I often joke with my law enforcement friends that they see people divided into two groups: criminals and others who just haven’t been convicted yet.
Of course, jokes like that are funny because they usually contain an element of truth. Unfortunately, that sort of outlook also permeates much of the homeland security community as well. When it comes to how homeland security is conducted, therefore, citizens are seen through the lens of paranoia and suspicion. That’s why you get treated like livestock at the airport, aren’t allowed to take pictures when you’re at the train station, or have a file on you if you’re Muslim, brown and anywhere near New York City.
It also leads to a lack of any real attempt to engage with the public about terrorist threats and countermeasures. And so…here’s the latest.
My opinion is this is a bullshit report (you can read it here). I get that everyone is going to spin this as intrusive government surveillance of constitutionally protected activity but I think that misses the real story (or stories).
- This is a calorie free report. It doesn’t contain any real insight or analysis but that might be fine. The Occupy movement had a lot of people scratching their heads so some context might be fine.
- The conclusion is both banal and troubling.
The growing support for the OWS movement has expanded the protests’ impact and increased the potential for violence. While the peaceful nature of the protests has served so far to mitigate their impact, larger numbers and support from groups such as Anonymous substantially increase the risk for potential incidents and enhance the potential security risk to critical infrastructure (CI). The continued expansion of these protests also places an increasingly heavy burden on law enforcement and movement organizers to control protesters. As the primary target of the demonstrations, financial services stands the sector most impacted by the OWS protests. Due to the location of the protests in major metropolitan areas, heightened and continuous situational awareness for security personnel across all CI sectors is encouraged.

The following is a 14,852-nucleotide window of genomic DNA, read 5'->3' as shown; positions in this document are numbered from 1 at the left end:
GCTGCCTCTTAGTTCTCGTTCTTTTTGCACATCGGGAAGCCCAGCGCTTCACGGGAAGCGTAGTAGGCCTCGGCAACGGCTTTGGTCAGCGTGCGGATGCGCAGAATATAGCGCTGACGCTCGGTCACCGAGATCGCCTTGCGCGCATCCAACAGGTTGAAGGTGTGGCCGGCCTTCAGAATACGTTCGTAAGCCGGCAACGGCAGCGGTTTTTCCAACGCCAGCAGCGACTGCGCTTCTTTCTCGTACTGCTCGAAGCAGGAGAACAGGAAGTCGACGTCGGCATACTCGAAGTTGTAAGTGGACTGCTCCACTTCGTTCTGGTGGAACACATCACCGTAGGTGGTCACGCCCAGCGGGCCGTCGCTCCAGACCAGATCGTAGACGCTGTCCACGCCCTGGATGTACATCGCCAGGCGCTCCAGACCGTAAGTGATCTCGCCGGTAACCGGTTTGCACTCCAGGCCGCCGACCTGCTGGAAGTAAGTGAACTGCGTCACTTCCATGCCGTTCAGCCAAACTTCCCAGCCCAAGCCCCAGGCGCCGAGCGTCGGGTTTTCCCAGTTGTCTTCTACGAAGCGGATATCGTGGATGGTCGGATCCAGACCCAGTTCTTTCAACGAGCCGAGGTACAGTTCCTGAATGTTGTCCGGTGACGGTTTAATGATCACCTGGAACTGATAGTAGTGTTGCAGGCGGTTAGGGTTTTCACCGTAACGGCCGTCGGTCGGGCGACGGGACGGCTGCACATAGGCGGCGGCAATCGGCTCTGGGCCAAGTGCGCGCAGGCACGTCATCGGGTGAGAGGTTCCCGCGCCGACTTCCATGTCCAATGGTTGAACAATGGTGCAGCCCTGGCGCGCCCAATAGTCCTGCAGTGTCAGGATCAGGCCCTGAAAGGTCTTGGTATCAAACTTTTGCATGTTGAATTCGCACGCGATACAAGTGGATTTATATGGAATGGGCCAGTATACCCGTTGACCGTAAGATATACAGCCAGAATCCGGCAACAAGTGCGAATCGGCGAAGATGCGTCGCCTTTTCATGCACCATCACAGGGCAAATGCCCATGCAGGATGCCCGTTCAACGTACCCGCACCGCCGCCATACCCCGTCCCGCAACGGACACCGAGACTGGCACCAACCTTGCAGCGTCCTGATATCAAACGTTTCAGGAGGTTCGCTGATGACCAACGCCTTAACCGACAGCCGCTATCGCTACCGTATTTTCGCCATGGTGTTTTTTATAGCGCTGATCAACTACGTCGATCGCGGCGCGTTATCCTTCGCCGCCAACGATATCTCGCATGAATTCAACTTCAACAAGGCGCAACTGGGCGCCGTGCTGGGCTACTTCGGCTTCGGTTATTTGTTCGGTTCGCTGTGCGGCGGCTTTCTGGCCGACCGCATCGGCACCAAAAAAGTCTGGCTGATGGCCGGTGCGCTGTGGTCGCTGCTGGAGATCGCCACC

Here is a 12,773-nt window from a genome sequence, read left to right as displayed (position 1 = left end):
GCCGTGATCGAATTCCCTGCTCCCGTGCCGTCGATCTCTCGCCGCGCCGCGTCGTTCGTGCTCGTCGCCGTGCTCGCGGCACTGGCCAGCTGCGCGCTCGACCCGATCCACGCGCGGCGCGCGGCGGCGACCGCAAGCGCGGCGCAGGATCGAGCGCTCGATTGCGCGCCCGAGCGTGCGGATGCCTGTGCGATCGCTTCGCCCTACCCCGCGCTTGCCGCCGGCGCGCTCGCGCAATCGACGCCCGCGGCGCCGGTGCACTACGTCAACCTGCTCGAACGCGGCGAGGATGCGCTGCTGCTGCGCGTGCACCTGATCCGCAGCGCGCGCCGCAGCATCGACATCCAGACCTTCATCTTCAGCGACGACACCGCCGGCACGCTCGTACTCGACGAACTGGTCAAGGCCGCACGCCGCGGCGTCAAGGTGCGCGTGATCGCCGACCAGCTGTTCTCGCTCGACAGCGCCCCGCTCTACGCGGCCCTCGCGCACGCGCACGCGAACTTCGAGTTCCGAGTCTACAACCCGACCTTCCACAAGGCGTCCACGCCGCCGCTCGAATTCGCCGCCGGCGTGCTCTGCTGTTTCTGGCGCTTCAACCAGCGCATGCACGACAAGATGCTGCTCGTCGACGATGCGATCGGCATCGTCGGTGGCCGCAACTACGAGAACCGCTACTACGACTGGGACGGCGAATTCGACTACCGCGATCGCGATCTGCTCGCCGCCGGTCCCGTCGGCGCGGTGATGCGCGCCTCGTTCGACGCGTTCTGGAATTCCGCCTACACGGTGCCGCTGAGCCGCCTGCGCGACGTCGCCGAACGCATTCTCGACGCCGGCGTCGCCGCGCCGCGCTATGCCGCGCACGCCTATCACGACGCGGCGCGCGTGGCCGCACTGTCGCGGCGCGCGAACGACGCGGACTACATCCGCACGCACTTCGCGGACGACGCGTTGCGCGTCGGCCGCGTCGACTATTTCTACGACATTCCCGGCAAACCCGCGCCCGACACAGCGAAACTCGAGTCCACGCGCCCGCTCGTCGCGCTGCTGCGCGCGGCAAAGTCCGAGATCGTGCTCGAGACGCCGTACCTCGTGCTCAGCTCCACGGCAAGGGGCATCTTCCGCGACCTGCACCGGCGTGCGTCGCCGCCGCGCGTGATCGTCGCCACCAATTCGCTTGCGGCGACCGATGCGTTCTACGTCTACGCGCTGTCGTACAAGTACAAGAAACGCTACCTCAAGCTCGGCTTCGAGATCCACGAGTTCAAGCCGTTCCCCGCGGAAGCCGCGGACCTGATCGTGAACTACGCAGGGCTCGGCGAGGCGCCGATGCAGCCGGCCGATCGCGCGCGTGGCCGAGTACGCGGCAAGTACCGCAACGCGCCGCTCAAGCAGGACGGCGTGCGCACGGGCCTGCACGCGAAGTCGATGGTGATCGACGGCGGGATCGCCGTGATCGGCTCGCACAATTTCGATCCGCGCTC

That’s pretty standard language and I think you could safely translate that as:
“We don’t have any evidence of a threat but a) in order to justify our jobs we need to say something is threatening b) don’t want to find ourselves on the wrong side of a senate testimony is things go wrong and c) our overlords are already treating this like a threat and nothing else will get through the system.”
It is worthwhile to note that this isn’t a ‘law enforcement sensitive’ document and, therefore, probably had a fairly wide distribution within the private sector.
The extent of private sector/homeland security cooperation is the real story here.
People should be asking how much information is being shared back and forth between the two communities and how each respond to the others needs. How much do private sector priorities drive intelligence and investigative priorities? Does the relationship allow for inappropriate exchanges of information based upon personal relationships (the revolving door is not limited to federal government employees and industry) or political considerations?
And the whole idea of information operations remains unexplored territory. It’s not just that few in the community are familiar with the concept, even fewer have a shred of interest in it or believe it has value. It’s almost as if they’re institutionally incapable of processing that sort of information.
And as the environment changes dramatically (as it may be doing now) this inability to change one’s perspective to things of rising importance will mean that we continue to apply old solutions to new challenges.
That tends to not work out so well.
So, why do they do this sort of thing?
Paul Pillar comes to the rescue while discussing an article in the latest Foreign Affairs (which I haven’t read yet but it’s on my list). He describes the numerous reasons why the homeland security community is hardwired to exaggerate risks (and to be fair, this also extends to law enforcement). In particular, I’d like to point your attention to the following excerpt:
The bureaucracies’ role in the exaggeration process is less a matter of pecuniary interests than of engrained expectations. The biggest annual presentation that the director of national intelligence, for example, is required by law to make to Congress is supposed to be about worldwide threats. So naturally he describes a world that appears to consist mainly of threats.
And just about every agency involved in homeland security has to produce some sort of periodic threat assessment. Sometimes such reports are mandated by law or regulation and sometimes they’re needed for budgetary/institutional interests. Whatever the reason, however, the fact remains that the expectation is for the threats to always be high. Think about it, how many times can you recall a threat assessment (either about a country on the other side of the globe or about the local crime problem in your neighborhood) that said things were getting less threatening?
Sometimes you’ll hear that it’s ‘our job’ to err on the side of caution and that may be true. But that only works if it’s somebody’s job to act as a counterbalance and view things through a lens of realism. And let’s face it, there ain’t nobody at that helm…